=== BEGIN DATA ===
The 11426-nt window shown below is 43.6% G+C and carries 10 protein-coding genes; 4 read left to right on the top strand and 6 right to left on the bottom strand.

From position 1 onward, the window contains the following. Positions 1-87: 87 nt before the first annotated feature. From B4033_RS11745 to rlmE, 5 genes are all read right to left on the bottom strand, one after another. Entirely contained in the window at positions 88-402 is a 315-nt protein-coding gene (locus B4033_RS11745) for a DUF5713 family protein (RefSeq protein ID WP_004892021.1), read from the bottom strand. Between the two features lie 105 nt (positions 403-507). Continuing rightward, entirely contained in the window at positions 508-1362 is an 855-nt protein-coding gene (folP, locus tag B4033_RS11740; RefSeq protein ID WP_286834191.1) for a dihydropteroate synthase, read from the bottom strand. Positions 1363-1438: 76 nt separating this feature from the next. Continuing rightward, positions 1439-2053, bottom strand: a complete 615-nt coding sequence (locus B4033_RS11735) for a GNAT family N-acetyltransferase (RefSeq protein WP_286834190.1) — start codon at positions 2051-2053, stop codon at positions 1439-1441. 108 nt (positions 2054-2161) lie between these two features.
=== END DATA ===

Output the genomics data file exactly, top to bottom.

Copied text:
The 11426-nt window shown below is 43.6% G+C and carries 10 protein-coding genes; 4 read left to right on the top strand and 6 right to left on the bottom strand.

From position 1 onward, the window contains the following. Positions 1-87: 87 nt before the first annotated feature. From B4033_RS11745 to rlmE, 5 genes are all read right to left on the bottom strand, one after another. Entirely contained in the window at positions 88-402 is a 315-nt protein-coding gene (locus B4033_RS11745) for a DUF5713 family protein (RefSeq protein ID WP_004892021.1), read from the bottom strand. Between the two features lie 105 nt (positions 403-507). Continuing rightward, entirely contained in the window at positions 508-1362 is an 855-nt protein-coding gene (folP, locus tag B4033_RS11740; RefSeq protein ID WP_286834191.1) for a dihydropteroate synthase, read from the bottom strand. Positions 1363-1438: 76 nt separating this feature from the next. Continuing rightward, positions 1439-2053, bottom strand: a complete 615-nt coding sequence (locus B4033_RS11735) for a GNAT family N-acetyltransferase (RefSeq protein WP_286834190.1) — start codon at positions 2051-2053, stop codon at positions 1439-1441. 108 nt (positions 2054-2161) lie between these two features.